Former Minnesota Charter School Teacher on Need for Facilities Funding

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The first time I stepped foot into my classroom at Achieve Language Academy, an independent public charter school in St. Paul, MN, I didn’t put much thought into how many factors had to align for me to be teaching in that particular classroom in that particular building. As a first-year teacher, I was consumed with developing engaging activities, aligning curriculum, getting to know the little humans who would be my students for the next three years, and, of course, decorating my classroom. 

Achieve already had a long history by the time I started working there in 2011. Opening just five short years after then-Minnesota Governor Arne Carlson signed the nation’s first charter school law on June 4, 1991, Achieve is a prime example of the kind of innovative, tailored education charter schools can provide to their communities. Located on the diverse East Side of St. Paul, Achieve allows local Hmong and Latinx families to choose a bilingual education that preserves and validates their home languages. In fact, charter school laws were developed so that families could do just that: choose a school environment that meets the needs of each, individual child. Opening a new charter school is a complex process, involving years of planning and a rigorous charter application that requires leaders to think deeply about the school they wish to build. But, even after aspiring school leaders are approved for a charter, there is still one more, huge hurdle: the school building itself.

Which brings me back to that particular classroom in that particular building. Achieve Language Academy is housed in an old Catholic school building that the school leases from the adjacent church. In Minnesota, charter schools receive what is called “Lease Aid,” or facilities funding from the state. Established in 1997 to help charter schools pay for school buildings, the Lease Aid Program provides either 90% of the lease cost or $1,314 times the number of students—whichever amount is less. This leaves schools on the hook for thousands of dollars in rent which must be paid out of their general operating budget. Those are dollars that aren’t making it into classrooms. On top of that, there is no public oversight or regulation of the cost of leases and the stock of buildings appropriate for a school is limited. This means there are schools located everywhere from vacated strip malls to semi-industrial buildings.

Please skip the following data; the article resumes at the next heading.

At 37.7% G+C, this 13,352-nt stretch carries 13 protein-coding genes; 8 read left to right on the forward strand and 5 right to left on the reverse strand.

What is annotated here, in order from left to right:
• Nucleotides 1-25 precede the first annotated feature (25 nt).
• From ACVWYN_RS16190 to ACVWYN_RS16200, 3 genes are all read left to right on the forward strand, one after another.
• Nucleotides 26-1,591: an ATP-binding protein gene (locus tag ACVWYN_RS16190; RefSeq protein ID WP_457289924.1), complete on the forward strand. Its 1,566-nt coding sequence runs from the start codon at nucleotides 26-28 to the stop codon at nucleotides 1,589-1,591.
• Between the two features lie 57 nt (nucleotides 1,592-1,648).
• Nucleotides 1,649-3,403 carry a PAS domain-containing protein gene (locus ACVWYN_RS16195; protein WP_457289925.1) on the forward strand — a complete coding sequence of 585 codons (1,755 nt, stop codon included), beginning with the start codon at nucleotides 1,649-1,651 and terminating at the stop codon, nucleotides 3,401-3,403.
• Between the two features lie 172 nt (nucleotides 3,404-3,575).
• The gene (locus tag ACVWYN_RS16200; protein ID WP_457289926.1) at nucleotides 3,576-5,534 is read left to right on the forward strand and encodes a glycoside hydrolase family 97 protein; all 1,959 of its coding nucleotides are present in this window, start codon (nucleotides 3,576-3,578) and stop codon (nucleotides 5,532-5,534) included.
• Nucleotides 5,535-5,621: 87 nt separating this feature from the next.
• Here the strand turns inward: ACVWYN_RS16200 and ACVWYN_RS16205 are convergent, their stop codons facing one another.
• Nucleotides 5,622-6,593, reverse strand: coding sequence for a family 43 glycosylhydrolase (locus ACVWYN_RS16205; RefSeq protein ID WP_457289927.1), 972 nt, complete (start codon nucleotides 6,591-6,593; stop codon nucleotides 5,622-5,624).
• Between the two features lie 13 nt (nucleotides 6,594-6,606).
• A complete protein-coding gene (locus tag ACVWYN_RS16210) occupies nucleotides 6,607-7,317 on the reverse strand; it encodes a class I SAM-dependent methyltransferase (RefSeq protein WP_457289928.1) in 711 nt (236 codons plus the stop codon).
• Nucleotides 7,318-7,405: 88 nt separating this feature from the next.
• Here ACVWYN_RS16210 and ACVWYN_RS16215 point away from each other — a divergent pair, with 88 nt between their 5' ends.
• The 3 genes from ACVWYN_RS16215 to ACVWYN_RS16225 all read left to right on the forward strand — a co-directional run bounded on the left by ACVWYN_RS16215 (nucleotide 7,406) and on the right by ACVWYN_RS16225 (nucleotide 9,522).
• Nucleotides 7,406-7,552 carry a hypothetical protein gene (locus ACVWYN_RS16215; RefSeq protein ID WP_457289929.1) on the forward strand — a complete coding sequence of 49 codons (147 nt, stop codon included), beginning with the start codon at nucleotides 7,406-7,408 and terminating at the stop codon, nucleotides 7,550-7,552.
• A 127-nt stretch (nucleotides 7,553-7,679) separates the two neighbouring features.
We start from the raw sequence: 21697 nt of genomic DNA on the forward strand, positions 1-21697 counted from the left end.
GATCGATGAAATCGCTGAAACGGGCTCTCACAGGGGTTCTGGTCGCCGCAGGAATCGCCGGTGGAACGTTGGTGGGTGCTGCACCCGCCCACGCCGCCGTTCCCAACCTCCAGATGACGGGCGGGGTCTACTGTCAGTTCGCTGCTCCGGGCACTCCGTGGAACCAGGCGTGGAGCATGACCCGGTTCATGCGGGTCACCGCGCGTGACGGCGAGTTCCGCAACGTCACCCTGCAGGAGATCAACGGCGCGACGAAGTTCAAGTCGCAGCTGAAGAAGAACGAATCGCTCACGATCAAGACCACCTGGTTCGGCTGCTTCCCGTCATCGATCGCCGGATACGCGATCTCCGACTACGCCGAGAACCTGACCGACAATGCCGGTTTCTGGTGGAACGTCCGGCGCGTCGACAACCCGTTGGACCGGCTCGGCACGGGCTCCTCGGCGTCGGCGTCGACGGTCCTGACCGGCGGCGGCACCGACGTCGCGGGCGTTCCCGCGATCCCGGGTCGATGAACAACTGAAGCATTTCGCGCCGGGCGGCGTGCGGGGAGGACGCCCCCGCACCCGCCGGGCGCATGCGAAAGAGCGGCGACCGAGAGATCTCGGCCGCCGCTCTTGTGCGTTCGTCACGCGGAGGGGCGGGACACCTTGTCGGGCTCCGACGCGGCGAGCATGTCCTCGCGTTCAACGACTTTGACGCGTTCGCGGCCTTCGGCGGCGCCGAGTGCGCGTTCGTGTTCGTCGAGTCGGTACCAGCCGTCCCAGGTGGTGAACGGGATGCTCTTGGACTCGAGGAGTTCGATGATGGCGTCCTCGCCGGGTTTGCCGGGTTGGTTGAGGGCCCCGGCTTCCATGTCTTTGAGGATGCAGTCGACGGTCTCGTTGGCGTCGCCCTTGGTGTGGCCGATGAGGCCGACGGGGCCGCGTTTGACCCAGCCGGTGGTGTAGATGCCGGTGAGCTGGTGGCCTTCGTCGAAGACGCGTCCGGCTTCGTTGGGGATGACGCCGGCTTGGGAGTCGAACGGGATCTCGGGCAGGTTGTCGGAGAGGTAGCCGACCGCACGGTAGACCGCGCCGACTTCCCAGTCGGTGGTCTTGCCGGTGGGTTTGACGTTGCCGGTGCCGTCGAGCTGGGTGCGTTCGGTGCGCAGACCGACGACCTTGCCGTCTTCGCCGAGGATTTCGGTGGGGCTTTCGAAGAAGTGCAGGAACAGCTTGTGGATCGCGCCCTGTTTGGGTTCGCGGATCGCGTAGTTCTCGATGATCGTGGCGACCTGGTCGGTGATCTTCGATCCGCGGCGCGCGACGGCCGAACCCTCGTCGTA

While this process may sound complex and burdensome, the reality is that Minnesota’s Lease Aid Program is actually one of the more generous facilities programs for charter schools in the country. Only 15 states and the District of Columbia offer facility funding on a per-pupil basis, and Minnesota has one of the higher rates. Schools in other states depend on a patchwork of grants, loans, access to programs designed for district-run public schools, and local property tax dollars. Most states offer no dedicated charter school facilities funding at all. Access to affordable facilities and financing is a consistent challenge that interferes both with the opening of new schools and with the expansion and replication of existing, high-performing schools. Further, the complexity of accessing funds can be a huge drain of time and personnel resources for school leaders who are usually educators themselves.

This year, the National Alliance for Public Charter Schools released a paper, Strengthening Federal Investment in Charter Schools Facilities, exploring policy priorities to improve charter school facilities funding across the country. Recommendations include streamlining and improving existing grant and tax credit programs, creating new programs that would provide direct loans and grants, and incentives for additional state action.

I was inspired to teach by a deep commitment to equity and optimism for the next generation, and was fortunate to start my teaching career at a school that was so well-established that I was unaware of many of the challenges that face charter schools. School leaders—like teachers—work in education because of the kids. As we all seek better outcomes for our children, charter schools provide an additional public school option for families looking for something different. The complexity of finding and financing a school building, however, is a drain on the time and energy that school leaders should put into building a transformational school. The brick and mortar building should be the least of a school’s worries. Education is what happens inside the walls, not the walls themselves.

Fiona Sheridan-McIver is a Manger of Policy & Government Relations at the National Alliance for Public Charter Schools.